Evidence #19 | September 19, 2020

Scourged with Faggots

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Scripture Central

Abstract

The manner of Abinadi’s execution is consistent with the practices of various North and Central American cultures going back to pre-Columbian times, in which prisoners were often beaten and tortured to death with firebrands.
Abinadi, by Briana Shawcroft. 

The particular manner in which Abinadi was tortured and killed is described in the book of Mosiah. Noah’s priests “took him and bound him, and scourged his skin with faggots, yea, even unto to death” (Mosiah 17:13; emphasis added). As “the flames began to scorch him” (v. 14), Abinadi spoke to his tormentors, warning that they would suffer “the pains of death by fire,” just as he was suffering (v. 18). Then he finally died, “having suffered death by fire” (v. 20).1

The mention of being “scourged … with faggots” may seem rather curious in this context. Instead of simply being burned at the stake, it suggests a prolonged process of severe torture, beating and scorching his skin with burning torches or firebrands until he finally died by fire.2 In a paper published in 1991, Robert J. Matthews explained, “This passage seems to say that Abinadi’s tormentors took burning torches and poked him with these, burning his skin until he died.”3 The oddity of such a practice led Royal Skousen to suggest that it may be a transcription error, and that the text should be amended to read “scorched his skin with faggots” instead.4

Two men beating a youth with fire brands. Image from Codex Mendoza. 

Yet, however strange it may seem, the original reading of the text is consistent with the practices of various ancient North and Central American cultures.5 The Natchez tribe, for example, would scalp and bind a prisoner to a “crosspiece,” and then take dry canes (tall, wood-like grass or reeds), light them on fire, and use them to burn the prisoner.6 The Koroa tribe used a similar form a torture, only they used red-hot irons to sear the skin.7 Among the Hurons, everyone would take “a firebrand in his hand to apply to some part of [the] body” of an Iroquois prisoner.8 In Mexico, the Codex Mendoza (1541) shows two Aztec men punishing a youth “by beating him with burning firebrands.”9

Evidence for this practice going back into pre-Columbian times is found in Mesoamerica. Classic Maya iconography depicts an ancient myth where Junapu and Xblanque (known as the “Hero Twins”) captured the Jaguar Deity and tormented him by scorching his skin with pine wood torches.10 Evidence of the prolonged nature of the torment is seen on a vase that shows the Hero Twins’ father standing by with additional torches.11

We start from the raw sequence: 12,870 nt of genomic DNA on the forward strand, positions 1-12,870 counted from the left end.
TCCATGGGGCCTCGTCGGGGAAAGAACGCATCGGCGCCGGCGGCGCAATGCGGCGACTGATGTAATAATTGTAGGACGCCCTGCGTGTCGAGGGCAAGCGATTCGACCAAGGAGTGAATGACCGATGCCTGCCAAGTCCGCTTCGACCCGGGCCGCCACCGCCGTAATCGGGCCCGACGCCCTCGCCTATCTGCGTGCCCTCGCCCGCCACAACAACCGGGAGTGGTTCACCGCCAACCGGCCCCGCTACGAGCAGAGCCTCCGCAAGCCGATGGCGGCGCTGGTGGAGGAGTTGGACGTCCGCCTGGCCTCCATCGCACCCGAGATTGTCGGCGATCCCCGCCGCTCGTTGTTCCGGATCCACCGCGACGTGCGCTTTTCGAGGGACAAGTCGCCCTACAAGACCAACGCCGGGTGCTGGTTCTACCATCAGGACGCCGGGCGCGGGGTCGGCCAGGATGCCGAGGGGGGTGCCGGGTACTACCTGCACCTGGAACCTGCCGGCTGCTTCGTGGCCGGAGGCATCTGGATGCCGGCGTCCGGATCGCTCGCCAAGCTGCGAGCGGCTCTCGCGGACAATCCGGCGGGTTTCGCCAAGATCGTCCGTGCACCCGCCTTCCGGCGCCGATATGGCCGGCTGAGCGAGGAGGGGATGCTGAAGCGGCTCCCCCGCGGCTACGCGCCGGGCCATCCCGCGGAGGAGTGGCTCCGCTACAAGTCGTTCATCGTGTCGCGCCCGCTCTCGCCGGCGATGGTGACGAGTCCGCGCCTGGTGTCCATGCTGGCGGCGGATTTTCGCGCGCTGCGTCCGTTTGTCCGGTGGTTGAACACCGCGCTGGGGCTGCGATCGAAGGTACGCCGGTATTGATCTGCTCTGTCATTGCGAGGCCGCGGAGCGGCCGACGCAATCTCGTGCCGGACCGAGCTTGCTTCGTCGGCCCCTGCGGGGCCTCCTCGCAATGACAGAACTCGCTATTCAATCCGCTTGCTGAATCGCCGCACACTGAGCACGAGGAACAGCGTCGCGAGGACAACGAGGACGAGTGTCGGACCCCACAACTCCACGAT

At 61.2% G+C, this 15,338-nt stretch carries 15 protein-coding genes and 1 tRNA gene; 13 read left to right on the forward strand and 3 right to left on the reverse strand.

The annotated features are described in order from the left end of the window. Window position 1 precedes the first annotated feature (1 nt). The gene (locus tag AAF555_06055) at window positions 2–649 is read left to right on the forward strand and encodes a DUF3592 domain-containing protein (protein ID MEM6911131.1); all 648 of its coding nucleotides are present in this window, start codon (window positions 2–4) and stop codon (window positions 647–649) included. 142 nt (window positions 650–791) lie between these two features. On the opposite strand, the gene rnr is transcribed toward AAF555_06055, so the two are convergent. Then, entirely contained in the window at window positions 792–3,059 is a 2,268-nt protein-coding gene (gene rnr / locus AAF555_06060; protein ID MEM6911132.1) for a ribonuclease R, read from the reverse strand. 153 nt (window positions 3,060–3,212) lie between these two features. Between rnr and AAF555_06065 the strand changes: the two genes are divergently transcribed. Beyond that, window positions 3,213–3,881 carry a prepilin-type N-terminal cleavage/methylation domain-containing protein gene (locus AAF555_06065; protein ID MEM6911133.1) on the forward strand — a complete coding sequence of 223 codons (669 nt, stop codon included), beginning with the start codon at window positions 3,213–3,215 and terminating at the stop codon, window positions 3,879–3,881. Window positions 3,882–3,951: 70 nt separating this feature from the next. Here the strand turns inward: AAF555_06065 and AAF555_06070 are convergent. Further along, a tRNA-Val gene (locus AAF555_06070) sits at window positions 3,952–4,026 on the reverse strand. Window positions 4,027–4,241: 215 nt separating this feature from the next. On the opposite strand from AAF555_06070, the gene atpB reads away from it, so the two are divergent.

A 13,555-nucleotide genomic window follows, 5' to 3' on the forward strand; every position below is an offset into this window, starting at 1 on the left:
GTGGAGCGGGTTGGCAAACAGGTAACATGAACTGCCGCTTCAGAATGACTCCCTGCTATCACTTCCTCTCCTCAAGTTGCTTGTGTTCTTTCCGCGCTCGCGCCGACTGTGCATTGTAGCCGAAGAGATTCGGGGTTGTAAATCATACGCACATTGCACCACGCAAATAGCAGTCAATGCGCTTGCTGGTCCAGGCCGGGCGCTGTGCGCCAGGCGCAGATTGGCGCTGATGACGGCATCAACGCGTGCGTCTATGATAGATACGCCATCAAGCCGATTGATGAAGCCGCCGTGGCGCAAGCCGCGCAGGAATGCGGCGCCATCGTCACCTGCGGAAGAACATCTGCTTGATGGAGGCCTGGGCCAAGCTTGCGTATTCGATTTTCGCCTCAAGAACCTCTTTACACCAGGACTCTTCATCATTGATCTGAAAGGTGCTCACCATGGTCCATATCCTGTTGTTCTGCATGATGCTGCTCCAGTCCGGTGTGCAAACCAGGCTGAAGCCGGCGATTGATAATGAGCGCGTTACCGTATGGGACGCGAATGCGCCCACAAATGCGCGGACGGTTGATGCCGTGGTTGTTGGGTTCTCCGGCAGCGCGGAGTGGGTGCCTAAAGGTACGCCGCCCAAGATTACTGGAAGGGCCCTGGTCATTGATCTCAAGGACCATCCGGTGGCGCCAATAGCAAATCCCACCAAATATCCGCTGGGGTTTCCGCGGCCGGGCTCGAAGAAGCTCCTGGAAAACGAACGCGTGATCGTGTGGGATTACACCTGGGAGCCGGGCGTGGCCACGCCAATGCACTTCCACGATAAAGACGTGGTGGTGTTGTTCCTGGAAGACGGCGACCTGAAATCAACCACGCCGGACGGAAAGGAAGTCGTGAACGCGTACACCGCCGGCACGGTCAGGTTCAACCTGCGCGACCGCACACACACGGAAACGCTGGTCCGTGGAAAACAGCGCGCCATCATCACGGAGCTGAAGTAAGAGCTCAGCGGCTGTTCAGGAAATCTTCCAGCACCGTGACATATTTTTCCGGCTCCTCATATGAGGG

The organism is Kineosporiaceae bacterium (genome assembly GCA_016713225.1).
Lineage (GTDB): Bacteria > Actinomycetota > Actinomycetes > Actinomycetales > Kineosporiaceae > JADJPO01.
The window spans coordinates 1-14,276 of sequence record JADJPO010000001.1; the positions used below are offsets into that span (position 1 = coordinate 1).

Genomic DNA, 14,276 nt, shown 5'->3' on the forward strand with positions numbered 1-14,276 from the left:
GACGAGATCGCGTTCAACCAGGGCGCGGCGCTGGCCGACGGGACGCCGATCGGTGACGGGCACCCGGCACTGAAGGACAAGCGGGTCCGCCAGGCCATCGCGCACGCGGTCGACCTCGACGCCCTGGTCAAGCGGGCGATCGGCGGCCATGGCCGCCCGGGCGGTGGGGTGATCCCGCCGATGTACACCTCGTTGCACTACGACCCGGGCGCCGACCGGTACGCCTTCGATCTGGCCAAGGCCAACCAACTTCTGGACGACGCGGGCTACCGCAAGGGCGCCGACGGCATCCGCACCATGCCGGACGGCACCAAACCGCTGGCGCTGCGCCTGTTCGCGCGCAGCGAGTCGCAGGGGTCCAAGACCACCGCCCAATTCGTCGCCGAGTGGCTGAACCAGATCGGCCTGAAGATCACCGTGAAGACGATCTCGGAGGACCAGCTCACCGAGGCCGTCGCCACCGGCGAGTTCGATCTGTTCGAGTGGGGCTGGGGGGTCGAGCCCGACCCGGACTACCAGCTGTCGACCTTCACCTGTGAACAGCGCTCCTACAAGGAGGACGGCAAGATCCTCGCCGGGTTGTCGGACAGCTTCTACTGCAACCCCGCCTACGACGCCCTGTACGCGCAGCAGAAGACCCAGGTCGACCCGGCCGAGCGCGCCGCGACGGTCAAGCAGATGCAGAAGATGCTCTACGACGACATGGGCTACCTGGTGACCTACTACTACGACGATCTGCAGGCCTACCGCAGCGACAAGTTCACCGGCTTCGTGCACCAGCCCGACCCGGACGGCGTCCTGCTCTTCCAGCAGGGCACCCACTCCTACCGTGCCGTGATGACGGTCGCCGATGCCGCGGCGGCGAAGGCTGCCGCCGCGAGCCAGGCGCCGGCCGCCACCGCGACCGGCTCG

Abinadi being scourged with faggots. Image by Jodi Livingston.

Naranjo Stela 35 makes reference to the torture and burning of the Jaguar Deity while depicting a bound war prisoner at the feet of his captor, who holds a burning pine wood torch in his hands, thus illustrating that this was more than mere myth.12 Another iconographic depiction shows a captive bound to a scaffold on all fours, with two men on each side of him, “both brandishing lit pine torches, in the act of scorching the skin of the pitiful captive.”13 This torture could be prolonged for hours, days, and even weeks before the captive finally died.14 On some occasions, the victim would eventually be set on fire, possibly even after succumbing to death, as evidenced by both a figurine and a doorjamb mural, each found in Campeche, Mexico, showing a tortured victim with faggots lashed on their back about to be burned.15

The account of Abinadi’s death is mercifully sparse on all the more gruesome details, but Mark Alan Wright and Kerry Hull, both specialists in ancient Mesoamerica, concluded that it “echoes perfectly what we find in these ancient traditions.”16

Book of Mormon Central, “Why was Abinadi Scourged with Faggots? (Mosiah 17:13),” KnoWhy 96 (May 10, 2016).

Mark Alan Wright and Kerry Hull, “Ethnohistorical Sources and the Death of Abinadi,” in Abinadi: He Came Among them in Disguise, ed. Shon D. Hopkin (Salt Lake City and Provo, UT: Deseret Book and BYU Religious Studies Center, 2018), 209–230.

Brant A. Gardner, “Scourging with Faggots,” Insights: A Window on the Ancient World 21, no. 7 (2001): 2–3.